Posts Tagged ‘painting’


November 16, 2012 – April 29, 2013
One of my favorite museums, the Rubin Museum of Art, famous for having the largest  collection of religious art from cultures of the Himalayas, including Nepal, Tibet and Bhutan as well as related cultures from India, Mongolia and China, is presenting the final of a three-part series of Modernist Art from India. The exhibition highlights art after independence, with paintings showing how the vast landscape of India is viewed by artists.  Modernist paintings from India – might be viewed as a contradiction but the West has no monopoly on Modernism. India has a complex history of modern art, starting in the early 20th century with the  Bengal School of Art centered in Calcutta/Kolkata and led by Abanindranath Tagore, a nephew of the famous poet Rabindranath Tagore. In the 1930s and 40s individual art schools flourished in Bombay, Baroda, Madras and  New Delhi.
The show was curated by Beth Citron and includes paintings by Lisi Raskin, Marc Handelman, Seher Shah, and Janaina Tschaepe, Krishna Shamrao Kulkarni, Gieve Patel, Sudhir Patwardhan, S. H. Raza and others — all showing a variety of abstract and figural landscapes often  with a social and  political perspective.
Untitled, S. H Raza, 1956; Oil and mixed media on canvas
Elisabeth and Natasha

Gajin Fujita




opens April 20th

Gajin Fujita is a Japanese American artist born 1972, a native of Los Angeles,  whose work combines elements of traditional Japanese ukiyo-e art with contemporary American street and Pop art. His paintings show that he pays his respects to earlier Japanese artists weaving folk art and  supernatural figures through his paintings.

Yoshitoshi of the 20th century?

Gajin Fujita


February 7, 2012 Leave a comment
If you are in love with  Afghanistan’s  culture, history and people like I am or if you are merely interested in Afghanistan, then I would like to share with you news about a project in Kabul that is going on  despite politics, poverty and uncertainties.  I have always believed that by supporting education and training for  artists, architects, teachers, students,  by  providing an environment where they can create and produce their work, and then connecting them with a global community,  — the culture, the arts, crafts, pride and future of a country can be ensured and  the fight against poverty and disruptions can go forward.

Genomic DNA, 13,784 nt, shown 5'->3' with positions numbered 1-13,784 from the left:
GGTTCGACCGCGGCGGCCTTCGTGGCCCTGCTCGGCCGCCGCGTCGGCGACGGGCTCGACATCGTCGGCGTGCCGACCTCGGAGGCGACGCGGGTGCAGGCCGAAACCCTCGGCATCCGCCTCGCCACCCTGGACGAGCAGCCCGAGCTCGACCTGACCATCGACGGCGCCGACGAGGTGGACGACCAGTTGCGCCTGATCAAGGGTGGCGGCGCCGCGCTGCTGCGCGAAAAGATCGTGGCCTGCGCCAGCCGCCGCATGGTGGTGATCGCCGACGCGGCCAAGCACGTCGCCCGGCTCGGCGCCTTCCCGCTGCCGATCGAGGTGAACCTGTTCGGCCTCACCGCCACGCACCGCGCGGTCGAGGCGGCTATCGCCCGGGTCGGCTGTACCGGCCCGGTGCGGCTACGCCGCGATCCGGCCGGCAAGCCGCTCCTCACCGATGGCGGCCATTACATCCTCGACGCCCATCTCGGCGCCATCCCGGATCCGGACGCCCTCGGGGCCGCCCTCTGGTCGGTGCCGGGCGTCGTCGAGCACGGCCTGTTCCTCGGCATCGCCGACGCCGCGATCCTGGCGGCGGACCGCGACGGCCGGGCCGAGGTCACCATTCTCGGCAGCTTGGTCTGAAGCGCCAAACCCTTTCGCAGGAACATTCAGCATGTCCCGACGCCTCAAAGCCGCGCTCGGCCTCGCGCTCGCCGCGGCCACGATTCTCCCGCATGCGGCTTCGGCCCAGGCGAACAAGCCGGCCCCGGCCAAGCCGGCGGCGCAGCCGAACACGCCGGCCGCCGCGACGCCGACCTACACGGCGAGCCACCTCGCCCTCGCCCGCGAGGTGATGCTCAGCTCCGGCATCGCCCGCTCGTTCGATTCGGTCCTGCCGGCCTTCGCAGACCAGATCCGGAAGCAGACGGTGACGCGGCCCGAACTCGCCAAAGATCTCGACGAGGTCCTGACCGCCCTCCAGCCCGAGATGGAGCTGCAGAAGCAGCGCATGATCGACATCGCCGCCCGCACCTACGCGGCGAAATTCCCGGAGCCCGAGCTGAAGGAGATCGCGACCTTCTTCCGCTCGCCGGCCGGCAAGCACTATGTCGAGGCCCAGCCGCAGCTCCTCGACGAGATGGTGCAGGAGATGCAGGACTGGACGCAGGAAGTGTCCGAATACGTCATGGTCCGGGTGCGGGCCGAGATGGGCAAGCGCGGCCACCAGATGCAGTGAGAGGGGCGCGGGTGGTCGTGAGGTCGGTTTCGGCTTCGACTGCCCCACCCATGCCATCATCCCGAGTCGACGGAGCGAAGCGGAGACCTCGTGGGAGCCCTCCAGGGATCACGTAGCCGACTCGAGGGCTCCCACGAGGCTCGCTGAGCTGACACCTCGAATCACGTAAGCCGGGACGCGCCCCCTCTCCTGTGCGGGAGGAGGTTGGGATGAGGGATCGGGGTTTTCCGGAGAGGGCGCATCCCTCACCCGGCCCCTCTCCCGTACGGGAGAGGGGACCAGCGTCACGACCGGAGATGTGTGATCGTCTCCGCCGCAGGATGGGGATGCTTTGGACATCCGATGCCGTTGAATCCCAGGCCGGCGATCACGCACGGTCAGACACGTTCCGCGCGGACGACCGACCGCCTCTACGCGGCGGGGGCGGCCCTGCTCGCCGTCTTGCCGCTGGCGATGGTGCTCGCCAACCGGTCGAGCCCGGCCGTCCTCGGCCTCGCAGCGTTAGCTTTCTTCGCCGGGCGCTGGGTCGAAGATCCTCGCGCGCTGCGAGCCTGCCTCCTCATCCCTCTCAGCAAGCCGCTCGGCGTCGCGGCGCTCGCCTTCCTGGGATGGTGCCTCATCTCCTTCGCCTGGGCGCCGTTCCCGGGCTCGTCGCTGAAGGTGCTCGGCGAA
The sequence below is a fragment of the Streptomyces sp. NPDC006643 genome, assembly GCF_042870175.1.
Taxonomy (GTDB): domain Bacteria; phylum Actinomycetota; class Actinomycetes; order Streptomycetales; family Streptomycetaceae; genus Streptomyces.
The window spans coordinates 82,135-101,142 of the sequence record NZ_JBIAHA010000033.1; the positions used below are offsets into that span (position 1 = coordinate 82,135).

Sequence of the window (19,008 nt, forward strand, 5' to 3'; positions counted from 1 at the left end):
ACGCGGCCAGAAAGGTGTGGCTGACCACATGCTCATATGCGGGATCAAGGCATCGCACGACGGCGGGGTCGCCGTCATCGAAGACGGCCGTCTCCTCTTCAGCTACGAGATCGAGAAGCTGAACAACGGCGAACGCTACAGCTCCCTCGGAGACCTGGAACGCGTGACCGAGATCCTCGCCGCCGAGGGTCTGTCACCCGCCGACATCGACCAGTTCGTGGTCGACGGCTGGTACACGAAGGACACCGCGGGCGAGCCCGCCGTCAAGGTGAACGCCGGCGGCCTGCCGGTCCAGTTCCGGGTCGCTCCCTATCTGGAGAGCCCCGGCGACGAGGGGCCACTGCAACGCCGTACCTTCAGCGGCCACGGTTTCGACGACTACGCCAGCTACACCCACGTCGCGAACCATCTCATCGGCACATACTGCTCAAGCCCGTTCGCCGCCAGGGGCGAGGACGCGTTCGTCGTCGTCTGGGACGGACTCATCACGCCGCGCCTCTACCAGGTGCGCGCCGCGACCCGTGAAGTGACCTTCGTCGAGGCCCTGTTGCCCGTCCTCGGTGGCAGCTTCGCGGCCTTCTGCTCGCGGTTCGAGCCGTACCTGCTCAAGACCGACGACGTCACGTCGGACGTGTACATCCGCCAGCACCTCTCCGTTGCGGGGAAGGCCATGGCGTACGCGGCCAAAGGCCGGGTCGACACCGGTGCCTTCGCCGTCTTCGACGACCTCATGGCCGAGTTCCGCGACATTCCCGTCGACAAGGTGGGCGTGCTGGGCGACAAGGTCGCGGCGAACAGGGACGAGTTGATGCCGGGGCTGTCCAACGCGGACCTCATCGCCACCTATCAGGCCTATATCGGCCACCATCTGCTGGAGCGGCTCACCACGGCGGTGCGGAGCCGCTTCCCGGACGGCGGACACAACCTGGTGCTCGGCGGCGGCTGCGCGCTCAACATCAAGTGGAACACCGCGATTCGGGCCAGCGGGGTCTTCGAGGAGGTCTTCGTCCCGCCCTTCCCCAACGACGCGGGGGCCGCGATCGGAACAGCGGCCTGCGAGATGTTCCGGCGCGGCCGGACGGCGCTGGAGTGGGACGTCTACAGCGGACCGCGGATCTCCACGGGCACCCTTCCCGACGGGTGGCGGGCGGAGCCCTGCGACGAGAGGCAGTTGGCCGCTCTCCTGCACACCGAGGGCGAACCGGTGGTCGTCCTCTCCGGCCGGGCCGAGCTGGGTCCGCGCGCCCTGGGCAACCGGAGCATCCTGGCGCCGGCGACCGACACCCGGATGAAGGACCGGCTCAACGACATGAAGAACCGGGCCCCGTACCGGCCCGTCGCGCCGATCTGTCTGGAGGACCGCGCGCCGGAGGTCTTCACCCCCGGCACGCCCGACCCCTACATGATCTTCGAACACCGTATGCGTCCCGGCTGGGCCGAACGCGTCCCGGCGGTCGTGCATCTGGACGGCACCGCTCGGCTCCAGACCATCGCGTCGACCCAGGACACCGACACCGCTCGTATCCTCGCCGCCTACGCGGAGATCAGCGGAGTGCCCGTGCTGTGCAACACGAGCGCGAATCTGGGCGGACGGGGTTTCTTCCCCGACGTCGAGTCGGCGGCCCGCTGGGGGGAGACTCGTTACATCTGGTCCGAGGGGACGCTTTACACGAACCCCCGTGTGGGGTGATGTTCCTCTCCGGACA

Such is the case with Turquoise Mountain Arts  –  –  founded under the charities of HRH The  Prince of Wales  establishing an Institute of Traditional Afghan Arts and Architecture together with four craft schools. Please go to their website at

 It includes Jewelry, Calligraphy and Miniature Painting, Woodworking  and  Ceramic schools. Their   website introduces teachers and artists  and their work.  Commissions range from the very small to large projects (like the Embassy library in Tokyo) and Turquoise Mountain encourages you to submit your order for custom work under the BESPOKE menu button.

Be sure and check out the Partners connected with  Turquoise Mountain Arts, – each of them continuing the work with artists, artisans, and crafts people in Afghanistan.


October 13, 2011 Leave a comment


October 16, 2011-January 8, 2012
Cleveland Museum of Art
The exhibition is the first collaboration between the Cleveland Museum and the Nanjing Museum which has the most significant collection of works by Fu Baoshi donated by the Fu family.